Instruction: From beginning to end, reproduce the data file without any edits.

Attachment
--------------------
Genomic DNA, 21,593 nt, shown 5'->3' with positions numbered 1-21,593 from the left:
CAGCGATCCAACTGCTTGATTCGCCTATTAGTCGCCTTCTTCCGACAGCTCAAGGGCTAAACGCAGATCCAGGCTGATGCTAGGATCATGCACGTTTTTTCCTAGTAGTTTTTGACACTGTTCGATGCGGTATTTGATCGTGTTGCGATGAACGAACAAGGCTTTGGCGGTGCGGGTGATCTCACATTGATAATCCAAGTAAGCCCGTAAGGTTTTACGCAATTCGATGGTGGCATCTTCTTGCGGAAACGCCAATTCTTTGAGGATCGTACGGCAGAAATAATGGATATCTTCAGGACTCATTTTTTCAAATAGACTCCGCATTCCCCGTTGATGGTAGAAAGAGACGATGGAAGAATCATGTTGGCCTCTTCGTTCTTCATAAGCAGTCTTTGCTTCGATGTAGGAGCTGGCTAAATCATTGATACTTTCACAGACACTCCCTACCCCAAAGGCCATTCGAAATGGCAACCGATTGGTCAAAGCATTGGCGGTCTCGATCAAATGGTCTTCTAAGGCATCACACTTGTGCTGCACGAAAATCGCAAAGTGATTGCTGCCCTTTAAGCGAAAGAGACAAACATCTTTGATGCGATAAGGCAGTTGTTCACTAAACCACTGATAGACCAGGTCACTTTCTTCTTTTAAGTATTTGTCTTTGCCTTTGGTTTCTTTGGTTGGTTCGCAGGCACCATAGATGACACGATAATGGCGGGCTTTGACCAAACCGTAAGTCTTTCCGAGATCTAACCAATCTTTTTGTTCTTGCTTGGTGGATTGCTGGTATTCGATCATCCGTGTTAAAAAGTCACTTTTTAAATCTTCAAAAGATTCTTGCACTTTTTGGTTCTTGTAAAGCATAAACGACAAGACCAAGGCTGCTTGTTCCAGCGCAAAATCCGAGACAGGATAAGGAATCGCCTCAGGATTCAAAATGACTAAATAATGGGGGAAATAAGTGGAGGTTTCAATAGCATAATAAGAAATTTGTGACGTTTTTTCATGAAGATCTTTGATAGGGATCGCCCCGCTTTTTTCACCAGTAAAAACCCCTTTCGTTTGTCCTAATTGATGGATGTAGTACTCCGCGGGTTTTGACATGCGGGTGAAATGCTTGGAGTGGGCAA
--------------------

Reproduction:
Genomic DNA, 21,593 nt, shown 5'->3' with positions numbered 1-21,593 from the left:
CAGCGATCCAACTGCTTGATTCGCCTATTAGTCGCCTTCTTCCGACAGCTCAAGGGCTAAACGCAGATCCAGGCTGATGCTAGGATCATGCACGTTTTTTCCTAGTAGTTTTTGACACTGTTCGATGCGGTATTTGATCGTGTTGCGATGAACGAACAAGGCTTTGGCGGTGCGGGTGATCTCACATTGATAATCCAAGTAAGCCCGTAAGGTTTTACGCAATTCGATGGTGGCATCTTCTTGCGGAAACGCCAATTCTTTGAGGATCGTACGGCAGAAATAATGGATATCTTCAGGACTCATTTTTTCAAATAGACTCCGCATTCCCCGTTGATGGTAGAAAGAGACGATGGAAGAATCATGTTGGCCTCTTCGTTCTTCATAAGCAGTCTTTGCTTCGATGTAGGAGCTGGCTAAATCATTGATACTTTCACAGACACTCCCTACCCCAAAGGCCATTCGAAATGGCAACCGATTGGTCAAAGCATTGGCGGTCTCGATCAAATGGTCTTCTAAGGCATCACACTTGTGCTGCACGAAAATCGCAAAGTGATTGCTGCCCTTTAAGCGAAAGAGACAAACATCTTTGATGCGATAAGGCAGTTGTTCACTAAACCACTGATAGACCAGGTCACTTTCTTCTTTTAAGTATTTGTCTTTGCCTTTGGTTTCTTTGGTTGGTTCGCAGGCACCATAGATGACACGATAATGGCGGGCTTTGACCAAACCGTAAGTCTTTCCGAGATCTAACCAATCTTTTTGTTCTTGCTTGGTGGATTGCTGGTATTCGATCATCCGTGTTAAAAAGTCACTTTTTAAATCTTCAAAAGATTCTTGCACTTTTTGGTTCTTGTAAAGCATAAACGACAAGACCAAGGCTGCTTGTTCCAGCGCAAAATCCGAGACAGGATAAGGAATCGCCTCAGGATTCAAAATGACTAAATAATGGGGGAAATAAGTGGAGGTTTCAATAGCATAATAAGAAATTTGTGACGTTTTTTCATGAAGATCTTTGATAGGGATCGCCCCGCTTTTTTCACCAGTAAAAACCCCTTTCGTTTGTCCTAATTGATGGATGTAGTACTCCGCGGGTTTTGACATGCGGGTGAAATGCTTGGAGTGGGCAA